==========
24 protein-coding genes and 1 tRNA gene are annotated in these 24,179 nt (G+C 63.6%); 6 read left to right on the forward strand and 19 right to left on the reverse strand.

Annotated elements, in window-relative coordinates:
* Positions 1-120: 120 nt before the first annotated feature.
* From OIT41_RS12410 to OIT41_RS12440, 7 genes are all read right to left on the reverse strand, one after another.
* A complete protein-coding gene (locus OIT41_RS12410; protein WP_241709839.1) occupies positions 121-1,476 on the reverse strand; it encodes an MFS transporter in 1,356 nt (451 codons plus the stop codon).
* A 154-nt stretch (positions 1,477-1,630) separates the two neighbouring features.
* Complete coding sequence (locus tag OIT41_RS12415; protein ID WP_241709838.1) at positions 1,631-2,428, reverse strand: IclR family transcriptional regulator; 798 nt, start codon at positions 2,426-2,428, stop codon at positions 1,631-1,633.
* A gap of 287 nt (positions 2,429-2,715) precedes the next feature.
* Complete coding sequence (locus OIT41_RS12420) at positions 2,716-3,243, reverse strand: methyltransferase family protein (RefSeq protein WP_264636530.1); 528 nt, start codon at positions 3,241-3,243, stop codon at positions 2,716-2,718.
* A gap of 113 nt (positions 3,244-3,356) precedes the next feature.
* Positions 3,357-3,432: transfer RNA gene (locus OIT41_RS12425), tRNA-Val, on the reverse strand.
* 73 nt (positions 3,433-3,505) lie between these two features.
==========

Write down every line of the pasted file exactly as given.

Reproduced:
24 protein-coding genes and 1 tRNA gene are annotated in these 24,179 nt (G+C 63.6%); 6 read left to right on the forward strand and 19 right to left on the reverse strand.

Annotated elements, in window-relative coordinates:
* Positions 1-120: 120 nt before the first annotated feature.
* From OIT41_RS12410 to OIT41_RS12440, 7 genes are all read right to left on the reverse strand, one after another.
* A complete protein-coding gene (locus OIT41_RS12410; protein WP_241709839.1) occupies positions 121-1,476 on the reverse strand; it encodes an MFS transporter in 1,356 nt (451 codons plus the stop codon).
* A 154-nt stretch (positions 1,477-1,630) separates the two neighbouring features.
* Complete coding sequence (locus tag OIT41_RS12415; protein ID WP_241709838.1) at positions 1,631-2,428, reverse strand: IclR family transcriptional regulator; 798 nt, start codon at positions 2,426-2,428, stop codon at positions 1,631-1,633.
* A gap of 287 nt (positions 2,429-2,715) precedes the next feature.
* Complete coding sequence (locus OIT41_RS12420) at positions 2,716-3,243, reverse strand: methyltransferase family protein (RefSeq protein WP_264636530.1); 528 nt, start codon at positions 3,241-3,243, stop codon at positions 2,716-2,718.
* A gap of 113 nt (positions 3,244-3,356) precedes the next feature.
* Positions 3,357-3,432: transfer RNA gene (locus OIT41_RS12425), tRNA-Val, on the reverse strand.
* 73 nt (positions 3,433-3,505) lie between these two features.